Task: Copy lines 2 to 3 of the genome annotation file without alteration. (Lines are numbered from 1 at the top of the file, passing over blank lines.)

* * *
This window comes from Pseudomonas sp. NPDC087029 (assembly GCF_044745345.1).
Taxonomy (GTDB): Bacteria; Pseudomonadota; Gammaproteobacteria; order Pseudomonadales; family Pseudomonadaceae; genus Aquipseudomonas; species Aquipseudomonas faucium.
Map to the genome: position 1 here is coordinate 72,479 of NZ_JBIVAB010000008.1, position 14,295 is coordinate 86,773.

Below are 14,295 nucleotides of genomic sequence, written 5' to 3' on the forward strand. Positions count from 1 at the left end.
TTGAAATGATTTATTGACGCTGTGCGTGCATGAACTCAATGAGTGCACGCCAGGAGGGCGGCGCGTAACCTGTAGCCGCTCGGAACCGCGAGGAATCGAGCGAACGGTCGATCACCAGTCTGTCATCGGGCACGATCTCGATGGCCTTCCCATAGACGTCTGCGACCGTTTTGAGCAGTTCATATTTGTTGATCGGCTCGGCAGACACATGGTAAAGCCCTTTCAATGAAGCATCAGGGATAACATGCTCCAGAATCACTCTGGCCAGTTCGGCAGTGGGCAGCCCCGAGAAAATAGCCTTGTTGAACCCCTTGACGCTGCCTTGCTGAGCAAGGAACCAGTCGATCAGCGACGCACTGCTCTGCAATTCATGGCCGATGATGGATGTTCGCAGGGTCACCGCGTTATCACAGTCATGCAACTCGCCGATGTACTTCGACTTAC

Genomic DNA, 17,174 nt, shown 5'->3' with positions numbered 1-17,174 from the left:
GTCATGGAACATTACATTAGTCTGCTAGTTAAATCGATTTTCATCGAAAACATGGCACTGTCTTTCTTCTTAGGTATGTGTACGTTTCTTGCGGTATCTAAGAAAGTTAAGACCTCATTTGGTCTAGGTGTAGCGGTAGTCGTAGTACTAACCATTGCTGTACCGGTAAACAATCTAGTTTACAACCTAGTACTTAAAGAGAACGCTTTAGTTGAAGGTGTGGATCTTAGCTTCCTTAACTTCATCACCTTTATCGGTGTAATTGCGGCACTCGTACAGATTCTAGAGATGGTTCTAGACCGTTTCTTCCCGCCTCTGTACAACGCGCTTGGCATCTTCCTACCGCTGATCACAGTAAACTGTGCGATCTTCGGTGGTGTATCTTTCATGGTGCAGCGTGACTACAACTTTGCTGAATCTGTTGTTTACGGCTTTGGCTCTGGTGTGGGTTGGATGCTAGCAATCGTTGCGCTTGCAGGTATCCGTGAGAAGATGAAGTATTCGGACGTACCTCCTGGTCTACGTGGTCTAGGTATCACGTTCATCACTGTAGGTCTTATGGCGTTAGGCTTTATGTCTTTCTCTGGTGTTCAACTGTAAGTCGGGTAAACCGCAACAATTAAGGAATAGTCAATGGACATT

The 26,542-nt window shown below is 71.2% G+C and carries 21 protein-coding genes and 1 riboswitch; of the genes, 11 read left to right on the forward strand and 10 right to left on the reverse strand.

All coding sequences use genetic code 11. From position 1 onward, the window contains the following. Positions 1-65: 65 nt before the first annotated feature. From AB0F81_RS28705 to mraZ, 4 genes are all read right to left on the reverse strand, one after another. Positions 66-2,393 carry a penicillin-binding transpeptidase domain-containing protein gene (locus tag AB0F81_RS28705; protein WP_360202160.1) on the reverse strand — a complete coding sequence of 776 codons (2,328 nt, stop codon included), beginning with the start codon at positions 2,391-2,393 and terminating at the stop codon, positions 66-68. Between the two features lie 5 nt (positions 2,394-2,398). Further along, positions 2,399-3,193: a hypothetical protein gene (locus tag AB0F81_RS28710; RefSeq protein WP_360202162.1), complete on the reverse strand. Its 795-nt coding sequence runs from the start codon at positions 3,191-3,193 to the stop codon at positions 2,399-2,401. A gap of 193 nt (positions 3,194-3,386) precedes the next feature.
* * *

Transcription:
Taxonomy (GTDB): Bacteria; Pseudomonadota; Gammaproteobacteria; order Pseudomonadales; family Pseudomonadaceae; genus Aquipseudomonas; species Aquipseudomonas faucium.
Map to the genome: position 1 here is coordinate 72,479 of NZ_JBIVAB010000008.1, position 14,295 is coordinate 86,773.